This post is getting really long, so I guess I’ll make this part one of two. I’ll pick up with the night job, and add in all the various other things we ended up committed to. I’m sure when it’s all done you’ll think we just need to BE committed!


Wait…What day is it?

Our schedule during a normal week is nuts. This past week and weekend have been anything normal, even by our standards. We have been going non-stop since – well, since forever – and it’s gotten to the point that I really don’t know what day it is. I spent all day today thinking it was Wednesday already, but in fact it’s only Tuesday. This is good in that I’ve still got a lot to get done this week, it’s bad in that it means there’s one more day in the week than my mind and body thinks there should be.

Things started getting a little out of hand last week. Yet again, for the 9th and 10th times this year, school was out for snow. This has been such an unusual winter here in Middle Tennessee, and the kids have only managed to have one or two complete weeks of school since before Christmas break. So my Wildman had a short week, but I sure didn’t. In fact, since it started snowing at 3 pm on Wednesday and I didn’t leave work until 5 pm that day and didn’t get home until almost 8pm after a harrowing drive, it seemed quite a bit longer than usual.

The weekend was anything but restful. Saturday morning Wildman had a hockey game at 8:10. We usually try to get to the rink about 40 minutes before he’s supposed to be on the ice, so that means getting to the rink by 7:30. Oh and this is an inter-league game and we weren’t the home team, so it was a 40 minute drive to the rink instead of the usual 20 minutes. So I was awake earlier than I am during the week getting a sleepy little boy ready for a hockey game. It was even worse for Kev. He got home from the night shift and didn’t even get to go to bed. He had about 20 minutes to get himself ready to coach and to get all the gear together and packed in the truck.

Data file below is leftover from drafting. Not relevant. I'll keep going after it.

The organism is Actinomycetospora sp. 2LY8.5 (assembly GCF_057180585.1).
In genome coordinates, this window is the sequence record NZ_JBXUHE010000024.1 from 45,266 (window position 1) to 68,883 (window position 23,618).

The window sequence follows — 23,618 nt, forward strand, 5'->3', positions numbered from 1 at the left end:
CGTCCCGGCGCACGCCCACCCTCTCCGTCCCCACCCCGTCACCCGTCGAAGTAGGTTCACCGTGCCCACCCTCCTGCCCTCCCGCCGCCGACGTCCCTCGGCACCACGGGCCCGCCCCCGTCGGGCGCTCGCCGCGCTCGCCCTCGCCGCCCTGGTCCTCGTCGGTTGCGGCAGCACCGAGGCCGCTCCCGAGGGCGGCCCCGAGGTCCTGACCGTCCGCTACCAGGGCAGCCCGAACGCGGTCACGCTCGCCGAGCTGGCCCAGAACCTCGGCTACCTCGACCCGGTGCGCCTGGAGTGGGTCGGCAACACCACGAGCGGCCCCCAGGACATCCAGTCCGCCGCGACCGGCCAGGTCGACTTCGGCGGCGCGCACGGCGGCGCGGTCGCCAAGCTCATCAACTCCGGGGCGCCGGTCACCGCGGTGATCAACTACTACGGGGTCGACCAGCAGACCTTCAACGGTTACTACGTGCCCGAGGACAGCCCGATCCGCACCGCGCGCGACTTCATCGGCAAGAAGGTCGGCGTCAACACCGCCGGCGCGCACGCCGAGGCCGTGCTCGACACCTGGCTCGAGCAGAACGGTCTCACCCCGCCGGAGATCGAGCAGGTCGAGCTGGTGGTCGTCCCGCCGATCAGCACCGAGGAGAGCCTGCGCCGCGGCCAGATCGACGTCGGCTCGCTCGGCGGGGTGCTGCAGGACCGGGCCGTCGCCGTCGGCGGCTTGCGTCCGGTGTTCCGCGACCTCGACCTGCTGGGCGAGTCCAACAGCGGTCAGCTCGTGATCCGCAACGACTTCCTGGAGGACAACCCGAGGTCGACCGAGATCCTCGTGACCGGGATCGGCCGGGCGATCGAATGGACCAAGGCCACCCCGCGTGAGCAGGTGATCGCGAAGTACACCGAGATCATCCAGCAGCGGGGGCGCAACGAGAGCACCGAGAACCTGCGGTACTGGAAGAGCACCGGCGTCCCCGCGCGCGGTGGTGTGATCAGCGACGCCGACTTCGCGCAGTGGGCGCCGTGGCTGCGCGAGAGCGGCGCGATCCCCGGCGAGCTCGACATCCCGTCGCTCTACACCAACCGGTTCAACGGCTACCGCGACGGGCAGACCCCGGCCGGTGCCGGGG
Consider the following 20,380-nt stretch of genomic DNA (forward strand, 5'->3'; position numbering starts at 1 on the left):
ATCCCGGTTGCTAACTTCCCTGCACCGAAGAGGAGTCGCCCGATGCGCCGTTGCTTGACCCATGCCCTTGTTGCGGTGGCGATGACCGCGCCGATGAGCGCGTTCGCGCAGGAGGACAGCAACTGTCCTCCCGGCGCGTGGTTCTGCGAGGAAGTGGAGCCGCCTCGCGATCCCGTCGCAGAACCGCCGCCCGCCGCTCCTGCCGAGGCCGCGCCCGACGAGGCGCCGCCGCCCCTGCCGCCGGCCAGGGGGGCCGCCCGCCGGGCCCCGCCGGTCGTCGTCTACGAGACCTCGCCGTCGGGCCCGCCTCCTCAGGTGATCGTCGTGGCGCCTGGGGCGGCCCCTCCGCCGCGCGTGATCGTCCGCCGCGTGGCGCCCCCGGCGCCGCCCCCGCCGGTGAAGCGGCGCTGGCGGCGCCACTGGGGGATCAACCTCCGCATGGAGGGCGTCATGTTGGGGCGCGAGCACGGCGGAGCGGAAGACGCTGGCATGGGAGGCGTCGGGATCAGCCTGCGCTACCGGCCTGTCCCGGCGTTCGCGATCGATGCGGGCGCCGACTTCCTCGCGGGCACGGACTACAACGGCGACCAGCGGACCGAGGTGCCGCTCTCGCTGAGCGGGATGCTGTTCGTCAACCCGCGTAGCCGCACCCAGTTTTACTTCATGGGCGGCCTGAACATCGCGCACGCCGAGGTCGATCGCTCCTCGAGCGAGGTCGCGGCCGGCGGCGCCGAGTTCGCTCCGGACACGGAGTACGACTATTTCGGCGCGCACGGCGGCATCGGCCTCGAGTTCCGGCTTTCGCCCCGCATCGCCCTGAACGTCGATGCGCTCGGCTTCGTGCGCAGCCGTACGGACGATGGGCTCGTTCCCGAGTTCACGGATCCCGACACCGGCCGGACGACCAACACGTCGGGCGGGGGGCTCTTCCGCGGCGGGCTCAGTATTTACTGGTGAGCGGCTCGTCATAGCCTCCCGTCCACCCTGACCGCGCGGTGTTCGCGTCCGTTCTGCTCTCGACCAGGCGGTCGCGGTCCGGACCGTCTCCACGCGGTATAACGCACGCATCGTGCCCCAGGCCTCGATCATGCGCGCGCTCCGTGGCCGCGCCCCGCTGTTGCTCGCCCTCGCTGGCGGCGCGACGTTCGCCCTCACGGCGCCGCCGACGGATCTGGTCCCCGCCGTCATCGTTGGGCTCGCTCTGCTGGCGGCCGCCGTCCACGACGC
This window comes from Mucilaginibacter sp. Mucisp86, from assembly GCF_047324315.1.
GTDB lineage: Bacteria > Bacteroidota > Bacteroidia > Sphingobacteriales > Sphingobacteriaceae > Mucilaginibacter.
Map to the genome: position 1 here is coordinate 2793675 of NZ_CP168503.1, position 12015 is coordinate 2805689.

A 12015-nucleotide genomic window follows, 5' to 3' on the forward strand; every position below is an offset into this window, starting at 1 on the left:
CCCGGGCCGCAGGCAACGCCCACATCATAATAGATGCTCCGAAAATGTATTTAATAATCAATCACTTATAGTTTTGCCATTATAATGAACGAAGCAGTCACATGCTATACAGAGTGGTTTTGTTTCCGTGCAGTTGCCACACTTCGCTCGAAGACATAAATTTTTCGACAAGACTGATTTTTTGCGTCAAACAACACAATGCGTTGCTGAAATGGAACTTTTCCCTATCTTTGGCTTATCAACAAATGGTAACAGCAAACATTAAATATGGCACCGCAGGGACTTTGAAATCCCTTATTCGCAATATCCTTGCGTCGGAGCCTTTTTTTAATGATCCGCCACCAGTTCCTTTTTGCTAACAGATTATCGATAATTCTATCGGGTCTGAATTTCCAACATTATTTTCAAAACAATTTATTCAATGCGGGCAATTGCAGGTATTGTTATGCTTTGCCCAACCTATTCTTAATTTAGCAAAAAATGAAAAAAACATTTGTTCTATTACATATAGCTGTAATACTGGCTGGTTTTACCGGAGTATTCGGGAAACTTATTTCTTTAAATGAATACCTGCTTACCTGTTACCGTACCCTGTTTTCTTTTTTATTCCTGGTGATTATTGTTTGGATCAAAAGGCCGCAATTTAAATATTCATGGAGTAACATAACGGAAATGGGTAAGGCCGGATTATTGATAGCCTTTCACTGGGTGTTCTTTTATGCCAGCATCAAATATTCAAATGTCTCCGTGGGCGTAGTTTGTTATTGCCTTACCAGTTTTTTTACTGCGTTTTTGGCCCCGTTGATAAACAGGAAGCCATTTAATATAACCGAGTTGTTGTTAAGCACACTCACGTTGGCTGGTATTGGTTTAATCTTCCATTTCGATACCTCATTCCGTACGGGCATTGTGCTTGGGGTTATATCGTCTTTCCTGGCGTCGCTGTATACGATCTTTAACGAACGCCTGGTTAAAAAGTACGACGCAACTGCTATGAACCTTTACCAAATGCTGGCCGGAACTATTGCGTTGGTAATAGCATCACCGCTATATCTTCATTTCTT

The games went well and we were back home a little after 10am after grabbing some fast food breakfast. Kev went to bed and I tried to get Wildman to go to sleep so I could catch a little nap, but that wasn’t to be. We did take it easy for a little while. That is until it was time to get ready for basketball. We had not one but two basketball games this Saturday, one at 3m and the second at 5pm. Needless to say, both Coach Dad and Wildman were very tired boys after 3 games in two sports in the same day. Lucky for us, Tante offered to make dinner. Wildman was almost too tired to eat but he got a little nourishment is him before finally crashing.

Sunday was almost as bad. Wildman and I did take it slow that morning, but then there was a trip to the store to get supplies for a school project, a quick lunch and then making sure Daddy was up and awake and again getting ready for hockey practice. After practice was a trip to the grocery store, and since it was such a nice day Kevin fired up the grill while I helped Wildman get started on his project.

Monday brought another week, homework for Wildman, finishing the project, and making dinner. Kev had classes during the day and a meeting after class for yet another activity he’s volunteered for. That man really needs to learn to say no. Need someone to teach a photography class? Just ask, he’ll end up saying yes. Need a youth sports coach? Sure, why not. His heart is as big as anything – I think maybe his brain is just a little too small. (Yes he reads this. He knows I mean that in the nicest possible way.)

Yes, it was Valentine’s Day. The boys bought me some wonderful locally made chocolate that I absolutely adore. Kev and I might try to find a date to go out to dinner sometime this month, but I won’t hold my breath. Tonight is his night to sleep for a couple hours in the evening to prepare  for going back to work nights after a couple days off. Tomorrow night the hockey team has a special session for the young players with members of the Nashville Predators team. Thursday night is the Pinewood Derby for the Cub Scouts. Friday night will be basketball practice and Saturday my non-weekend has more shopping, sports and who knows what else to keep me going non-stop.

Oh wait, that’s right, Kev is coaching another hockey clinic on Saturday…sigh. One day, I might have an actual day off. I just don’t know when that might be.